by Jon Jared
“Which are the species that every visitor to the Galápagos ought to see?” Sir David (Attenborough) was asked at the preview screening for the (Planet Earth) series.
He answered: “There are half a dozen animals that you are bound to see: marine iguanas and land iguanas, both of which are unique to the Galápagos; waved albatrosses; penguins; sea lions; and flightless cormorants.”
November marks the last month of the garua season, when the cooler waters of the Humboldt Current start to fade and the sea temperature begins to warm
up. It is a great time to visit the islands as sea lion pups born in August are reaching an age when they can explore the waters on their own, making
snorkeling an adventure worth talking about.
The month also is the beginning of green sea turtle mating season, and the steadfast creatures are often seen off of the coasts of islands where they lay their eggs at night-including Las Bachas beach on Santa Cruz Island.
On Bartolome Island, Galapagos penguins begin to court, and often join travelers snorkeling around Pinnacle Rock for a swim. The small birds form monogamous bonds, and are very attentive when it comes to each other, protecting their eggs, and raising young chicks.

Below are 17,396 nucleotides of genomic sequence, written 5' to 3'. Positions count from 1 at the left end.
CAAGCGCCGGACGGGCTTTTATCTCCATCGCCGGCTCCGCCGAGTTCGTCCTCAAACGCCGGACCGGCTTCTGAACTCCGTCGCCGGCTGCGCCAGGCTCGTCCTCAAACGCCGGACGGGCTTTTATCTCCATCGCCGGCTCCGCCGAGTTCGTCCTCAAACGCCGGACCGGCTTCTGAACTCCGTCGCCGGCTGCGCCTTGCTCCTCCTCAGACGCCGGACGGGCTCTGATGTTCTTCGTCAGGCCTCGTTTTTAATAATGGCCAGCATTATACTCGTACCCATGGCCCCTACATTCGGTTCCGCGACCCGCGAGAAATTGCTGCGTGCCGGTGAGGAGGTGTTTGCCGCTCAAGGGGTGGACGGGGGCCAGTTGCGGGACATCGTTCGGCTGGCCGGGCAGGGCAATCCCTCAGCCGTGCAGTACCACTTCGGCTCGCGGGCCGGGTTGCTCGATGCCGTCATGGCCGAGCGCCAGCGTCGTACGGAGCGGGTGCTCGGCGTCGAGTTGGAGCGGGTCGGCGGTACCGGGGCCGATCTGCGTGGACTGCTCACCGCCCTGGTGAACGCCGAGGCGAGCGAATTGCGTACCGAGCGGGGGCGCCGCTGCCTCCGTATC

“If we were to return, we'd probably select go in November again, as overall the weather was nice, and the crowds were definitely much thinner that at the peak of high season.”
November is also one of the last months to see schools of hammerhead sharks before they start to migrate for the season.
Our safari holidays are not flip-key trips to the islands. We take pride in showing our guests the ins and outs of the islands-both uninhabited and inhabited. We use vetted guides, some of which have been in the Galapagos since the advent of tourism in the late 1960s.
Visitor Site of the Month- Las Grietas, Santa Cruz Island
Las Grietas is one of the places you can visit on free days during your time in Santa Cruz. The fresh and saltwater pools are a local and traveler favorite, reached by a trail that starts across the bay from the main town of Puerto Ayora.
The trail goes starts at the beach, continues to yet another beach, goes past a salt water lagoon, through volcanic fields, and ends up at a fissure in the Earth that is fed by salt water by the sea and fresh water from a river in the island.
The site is a favorite of locals and travelers alike-the former jumping off of high cliffs into the waters below, and the later snorkeling in the calm, tortoise waters discovering underwater caves and tunnels.
David Attenborough's - Galapagos Adaptation
Plan your Galapagos Vacation
See our Safari Holidays for our suggested Galapagos itineraries and recommended activities.